“During his term, except for the occasional cold, he was never sick,” said the doctor, remembering the president joking with reporters that he was the physician’s doctor.
The job is mostly an honorary assignment with little pay except for special allowances that don’t amount to much.
Under protocol, the position is equal to the rank of a deputy minister.
On trips abroad, the doctor is at times included in the official entourage. For actual treatment of the president and his family, the doctor uses a small branch of Seoul National University’s hospital that is established at the Defense Security Command located near the Blue House. The command’s tight security provides the required privacy and secrecy that come with treating the president.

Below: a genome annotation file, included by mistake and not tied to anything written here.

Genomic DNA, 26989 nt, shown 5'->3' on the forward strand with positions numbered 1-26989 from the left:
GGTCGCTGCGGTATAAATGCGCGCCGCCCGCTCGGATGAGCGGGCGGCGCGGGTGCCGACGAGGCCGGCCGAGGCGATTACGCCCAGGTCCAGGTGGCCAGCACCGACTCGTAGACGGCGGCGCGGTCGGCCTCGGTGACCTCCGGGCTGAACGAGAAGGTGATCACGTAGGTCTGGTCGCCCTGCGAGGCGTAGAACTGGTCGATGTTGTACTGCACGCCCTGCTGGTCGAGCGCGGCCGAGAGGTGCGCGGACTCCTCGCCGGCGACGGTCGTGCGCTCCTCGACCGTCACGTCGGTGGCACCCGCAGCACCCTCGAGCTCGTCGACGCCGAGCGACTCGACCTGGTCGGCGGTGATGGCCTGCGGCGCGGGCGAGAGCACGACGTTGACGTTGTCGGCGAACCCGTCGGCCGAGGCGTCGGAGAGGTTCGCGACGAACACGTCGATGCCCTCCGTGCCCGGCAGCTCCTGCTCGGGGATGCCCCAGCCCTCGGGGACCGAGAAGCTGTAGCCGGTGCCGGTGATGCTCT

It is customary for doctors to accompany the president on his vacations as well.
Dr. Choi Kyoo-wan, who attended to former President Roh Tae-woo from 1988 to 1992, said that during vacation he often helped the president to pass time.
“We played golf together and sometimes I refereed his tennis games,” Choi said.
He almost served as the physician for former president Chun Doo Hwan, who was Roh’s predecessor. Dr. Min Byeong-seok was selected instead selected of Dr. Choi, a development that later turned out to be a life saver for Dr. Choi.
Dr. Min died in 1983 during a bomb attack in Burma planned by North Korean agents who had targeted President Chun, who was visiting the country. But Chun escaped unharmed. Nevertheless, the terror attack resulted in the death of several of Chun’s cabinet members, including Dr. Choi.
The biggest power that the personal physician has is the right to recommend medical advisors to a special committee of 20 to 30 medical experts.